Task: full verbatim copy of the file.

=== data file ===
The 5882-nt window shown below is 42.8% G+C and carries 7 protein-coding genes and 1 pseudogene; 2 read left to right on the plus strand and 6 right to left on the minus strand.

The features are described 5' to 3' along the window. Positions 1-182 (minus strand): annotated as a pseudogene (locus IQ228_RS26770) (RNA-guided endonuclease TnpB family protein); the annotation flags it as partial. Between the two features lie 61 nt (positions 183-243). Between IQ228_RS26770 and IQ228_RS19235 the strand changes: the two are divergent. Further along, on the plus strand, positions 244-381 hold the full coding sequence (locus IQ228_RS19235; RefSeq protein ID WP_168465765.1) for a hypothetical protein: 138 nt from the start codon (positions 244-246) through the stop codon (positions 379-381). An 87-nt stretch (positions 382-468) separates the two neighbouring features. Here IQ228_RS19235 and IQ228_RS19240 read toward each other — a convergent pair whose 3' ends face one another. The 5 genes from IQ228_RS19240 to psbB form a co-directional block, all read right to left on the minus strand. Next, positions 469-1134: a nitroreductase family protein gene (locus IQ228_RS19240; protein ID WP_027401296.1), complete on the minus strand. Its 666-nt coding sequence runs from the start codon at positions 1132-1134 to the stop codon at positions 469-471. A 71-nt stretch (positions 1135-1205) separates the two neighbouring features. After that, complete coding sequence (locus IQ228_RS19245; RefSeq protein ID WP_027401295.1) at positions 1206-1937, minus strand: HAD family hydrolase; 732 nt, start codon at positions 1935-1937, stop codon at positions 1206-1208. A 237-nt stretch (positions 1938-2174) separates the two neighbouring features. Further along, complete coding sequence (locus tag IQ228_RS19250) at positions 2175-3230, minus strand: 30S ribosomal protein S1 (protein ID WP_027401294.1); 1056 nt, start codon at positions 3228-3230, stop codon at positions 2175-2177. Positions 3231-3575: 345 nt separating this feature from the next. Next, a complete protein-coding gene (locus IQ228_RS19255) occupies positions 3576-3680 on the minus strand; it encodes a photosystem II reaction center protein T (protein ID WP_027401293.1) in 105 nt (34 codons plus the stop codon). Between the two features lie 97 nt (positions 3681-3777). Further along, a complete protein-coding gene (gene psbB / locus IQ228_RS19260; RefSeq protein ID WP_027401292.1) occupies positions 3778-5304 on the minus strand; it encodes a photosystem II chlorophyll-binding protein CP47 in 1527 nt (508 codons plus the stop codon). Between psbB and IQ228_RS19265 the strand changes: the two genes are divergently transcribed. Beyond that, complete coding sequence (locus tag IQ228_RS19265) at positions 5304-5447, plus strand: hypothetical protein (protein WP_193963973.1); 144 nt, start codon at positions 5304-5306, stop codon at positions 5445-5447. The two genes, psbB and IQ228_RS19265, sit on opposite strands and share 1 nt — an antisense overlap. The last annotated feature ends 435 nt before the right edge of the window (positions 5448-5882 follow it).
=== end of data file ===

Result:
The 5882-nt window shown below is 42.8% G+C and carries 7 protein-coding genes and 1 pseudogene; 2 read left to right on the plus strand and 6 right to left on the minus strand.

The features are described 5' to 3' along the window. Positions 1-182 (minus strand): annotated as a pseudogene (locus IQ228_RS26770) (RNA-guided endonuclease TnpB family protein); the annotation flags it as partial. Between the two features lie 61 nt (positions 183-243). Between IQ228_RS26770 and IQ228_RS19235 the strand changes: the two are divergent. Further along, on the plus strand, positions 244-381 hold the full coding sequence (locus IQ228_RS19235; RefSeq protein ID WP_168465765.1) for a hypothetical protein: 138 nt from the start codon (positions 244-246) through the stop codon (positions 379-381). An 87-nt stretch (positions 382-468) separates the two neighbouring features. Here IQ228_RS19235 and IQ228_RS19240 read toward each other — a convergent pair whose 3' ends face one another. The 5 genes from IQ228_RS19240 to psbB form a co-directional block, all read right to left on the minus strand. Next, positions 469-1134: a nitroreductase family protein gene (locus IQ228_RS19240; protein ID WP_027401296.1), complete on the minus strand. Its 666-nt coding sequence runs from the start codon at positions 1132-1134 to the stop codon at positions 469-471. A 71-nt stretch (positions 1135-1205) separates the two neighbouring features. After that, complete coding sequence (locus IQ228_RS19245; RefSeq protein ID WP_027401295.1) at positions 1206-1937, minus strand: HAD family hydrolase; 732 nt, start codon at positions 1935-1937, stop codon at positions 1206-1208. A 237-nt stretch (positions 1938-2174) separates the two neighbouring features. Further along, complete coding sequence (locus tag IQ228_RS19250) at positions 2175-3230, minus strand: 30S ribosomal protein S1 (protein ID WP_027401294.1); 1056 nt, start codon at positions 3228-3230, stop codon at positions 2175-2177. Positions 3231-3575: 345 nt separating this feature from the next. Next, a complete protein-coding gene (locus IQ228_RS19255) occupies positions 3576-3680 on the minus strand; it encodes a photosystem II reaction center protein T (protein ID WP_027401293.1) in 105 nt (34 codons plus the stop codon). Between the two features lie 97 nt (positions 3681-3777). Further along, a complete protein-coding gene (gene psbB / locus IQ228_RS19260; RefSeq protein ID WP_027401292.1) occupies positions 3778-5304 on the minus strand; it encodes a photosystem II chlorophyll-binding protein CP47 in 1527 nt (508 codons plus the stop codon). Between psbB and IQ228_RS19265 the strand changes: the two genes are divergently transcribed. Beyond that, complete coding sequence (locus tag IQ228_RS19265) at positions 5304-5447, plus strand: hypothetical protein (protein WP_193963973.1); 144 nt, start codon at positions 5304-5306, stop codon at positions 5445-5447. The two genes, psbB and IQ228_RS19265, sit on opposite strands and share 1 nt — an antisense overlap. The last annotated feature ends 435 nt before the right edge of the window (positions 5448-5882 follow it).